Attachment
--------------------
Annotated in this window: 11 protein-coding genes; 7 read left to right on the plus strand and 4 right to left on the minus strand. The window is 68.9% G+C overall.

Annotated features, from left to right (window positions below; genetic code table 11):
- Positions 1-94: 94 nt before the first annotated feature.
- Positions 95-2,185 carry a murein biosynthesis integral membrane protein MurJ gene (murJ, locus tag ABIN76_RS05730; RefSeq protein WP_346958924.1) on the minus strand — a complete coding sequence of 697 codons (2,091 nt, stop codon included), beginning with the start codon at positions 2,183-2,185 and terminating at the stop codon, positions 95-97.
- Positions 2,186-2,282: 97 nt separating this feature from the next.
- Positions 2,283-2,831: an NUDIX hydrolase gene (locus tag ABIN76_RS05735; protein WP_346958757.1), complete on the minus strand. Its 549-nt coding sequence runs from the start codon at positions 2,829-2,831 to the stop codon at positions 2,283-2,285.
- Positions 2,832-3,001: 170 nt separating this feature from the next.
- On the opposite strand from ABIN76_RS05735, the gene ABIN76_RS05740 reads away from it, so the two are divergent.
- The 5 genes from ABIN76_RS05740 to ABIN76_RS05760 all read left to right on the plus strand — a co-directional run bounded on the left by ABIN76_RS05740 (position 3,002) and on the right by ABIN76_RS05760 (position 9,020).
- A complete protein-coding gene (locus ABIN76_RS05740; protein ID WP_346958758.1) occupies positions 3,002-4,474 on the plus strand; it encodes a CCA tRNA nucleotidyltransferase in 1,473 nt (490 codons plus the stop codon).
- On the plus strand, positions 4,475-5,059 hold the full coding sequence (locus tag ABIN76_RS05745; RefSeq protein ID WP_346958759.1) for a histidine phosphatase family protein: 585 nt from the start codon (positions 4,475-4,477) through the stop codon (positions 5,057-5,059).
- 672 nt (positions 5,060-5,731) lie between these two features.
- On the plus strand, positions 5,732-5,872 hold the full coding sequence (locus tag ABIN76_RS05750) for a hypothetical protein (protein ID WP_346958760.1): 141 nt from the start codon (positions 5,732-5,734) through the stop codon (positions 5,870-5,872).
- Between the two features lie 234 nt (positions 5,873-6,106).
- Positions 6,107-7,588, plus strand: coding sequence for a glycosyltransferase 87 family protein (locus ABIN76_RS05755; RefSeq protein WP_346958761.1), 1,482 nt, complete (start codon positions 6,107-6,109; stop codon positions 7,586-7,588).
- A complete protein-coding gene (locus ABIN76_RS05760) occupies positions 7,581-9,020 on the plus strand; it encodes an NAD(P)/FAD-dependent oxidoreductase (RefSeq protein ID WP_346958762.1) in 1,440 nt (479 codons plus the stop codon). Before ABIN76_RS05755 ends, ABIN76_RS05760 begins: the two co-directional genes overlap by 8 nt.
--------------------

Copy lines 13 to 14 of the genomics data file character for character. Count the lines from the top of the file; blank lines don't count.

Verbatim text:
- On the plus strand, positions 5,732-5,872 hold the full coding sequence (locus tag ABIN76_RS05750) for a hypothetical protein (protein ID WP_346958760.1): 141 nt from the start codon (positions 5,732-5,734) through the stop codon (positions 5,870-5,872).
- Between the two features lie 234 nt (positions 5,873-6,106).